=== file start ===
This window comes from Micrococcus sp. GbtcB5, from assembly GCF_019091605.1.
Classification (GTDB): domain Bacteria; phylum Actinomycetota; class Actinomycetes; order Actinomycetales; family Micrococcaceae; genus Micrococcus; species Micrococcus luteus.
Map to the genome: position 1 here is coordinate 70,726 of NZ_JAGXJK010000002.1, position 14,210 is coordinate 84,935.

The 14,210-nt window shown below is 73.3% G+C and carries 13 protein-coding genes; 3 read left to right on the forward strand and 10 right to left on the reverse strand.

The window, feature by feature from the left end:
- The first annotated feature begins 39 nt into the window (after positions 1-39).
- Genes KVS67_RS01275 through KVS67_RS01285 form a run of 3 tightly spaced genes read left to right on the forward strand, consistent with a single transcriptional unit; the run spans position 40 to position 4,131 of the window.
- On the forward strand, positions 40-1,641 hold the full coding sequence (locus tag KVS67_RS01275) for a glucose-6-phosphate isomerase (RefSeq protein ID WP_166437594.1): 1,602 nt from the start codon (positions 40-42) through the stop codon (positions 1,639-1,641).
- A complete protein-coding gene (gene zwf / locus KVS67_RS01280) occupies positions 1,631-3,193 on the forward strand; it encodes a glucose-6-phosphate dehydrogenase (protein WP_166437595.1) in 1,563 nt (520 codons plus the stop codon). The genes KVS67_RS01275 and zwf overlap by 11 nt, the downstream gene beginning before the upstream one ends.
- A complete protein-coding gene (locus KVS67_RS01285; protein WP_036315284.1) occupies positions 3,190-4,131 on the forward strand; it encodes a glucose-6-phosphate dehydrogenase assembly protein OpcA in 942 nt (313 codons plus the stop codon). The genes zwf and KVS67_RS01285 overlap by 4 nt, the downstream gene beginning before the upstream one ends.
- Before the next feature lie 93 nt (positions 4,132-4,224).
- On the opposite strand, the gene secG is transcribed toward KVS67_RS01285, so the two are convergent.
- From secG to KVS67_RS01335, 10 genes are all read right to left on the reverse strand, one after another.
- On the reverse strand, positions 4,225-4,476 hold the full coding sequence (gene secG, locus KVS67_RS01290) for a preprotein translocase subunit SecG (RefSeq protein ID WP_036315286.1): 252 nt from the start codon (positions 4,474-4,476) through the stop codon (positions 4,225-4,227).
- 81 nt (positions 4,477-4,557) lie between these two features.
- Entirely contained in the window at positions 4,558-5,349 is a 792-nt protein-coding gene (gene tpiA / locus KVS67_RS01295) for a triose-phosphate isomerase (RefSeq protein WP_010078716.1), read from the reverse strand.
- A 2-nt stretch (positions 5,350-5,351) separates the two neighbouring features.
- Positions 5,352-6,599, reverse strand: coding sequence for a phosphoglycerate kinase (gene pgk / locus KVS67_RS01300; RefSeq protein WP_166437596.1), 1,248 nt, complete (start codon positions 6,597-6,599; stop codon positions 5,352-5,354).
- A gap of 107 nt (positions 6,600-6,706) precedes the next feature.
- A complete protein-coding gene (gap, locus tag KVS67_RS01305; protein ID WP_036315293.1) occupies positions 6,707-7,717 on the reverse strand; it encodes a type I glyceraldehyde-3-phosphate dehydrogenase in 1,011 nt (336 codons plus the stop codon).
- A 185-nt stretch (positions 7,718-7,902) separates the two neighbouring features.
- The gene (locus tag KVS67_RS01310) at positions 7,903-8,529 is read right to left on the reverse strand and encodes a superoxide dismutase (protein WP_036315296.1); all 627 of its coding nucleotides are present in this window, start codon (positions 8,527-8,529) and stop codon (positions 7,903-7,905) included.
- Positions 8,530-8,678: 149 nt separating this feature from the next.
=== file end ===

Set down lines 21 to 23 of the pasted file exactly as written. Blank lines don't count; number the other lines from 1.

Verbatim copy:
- A 185-nt stretch (positions 7,718-7,902) separates the two neighbouring features.
- The gene (locus tag KVS67_RS01310) at positions 7,903-8,529 is read right to left on the reverse strand and encodes a superoxide dismutase (protein WP_036315296.1); all 627 of its coding nucleotides are present in this window, start codon (positions 8,527-8,529) and stop codon (positions 7,903-7,905) included.
- Positions 8,530-8,678: 149 nt separating this feature from the next.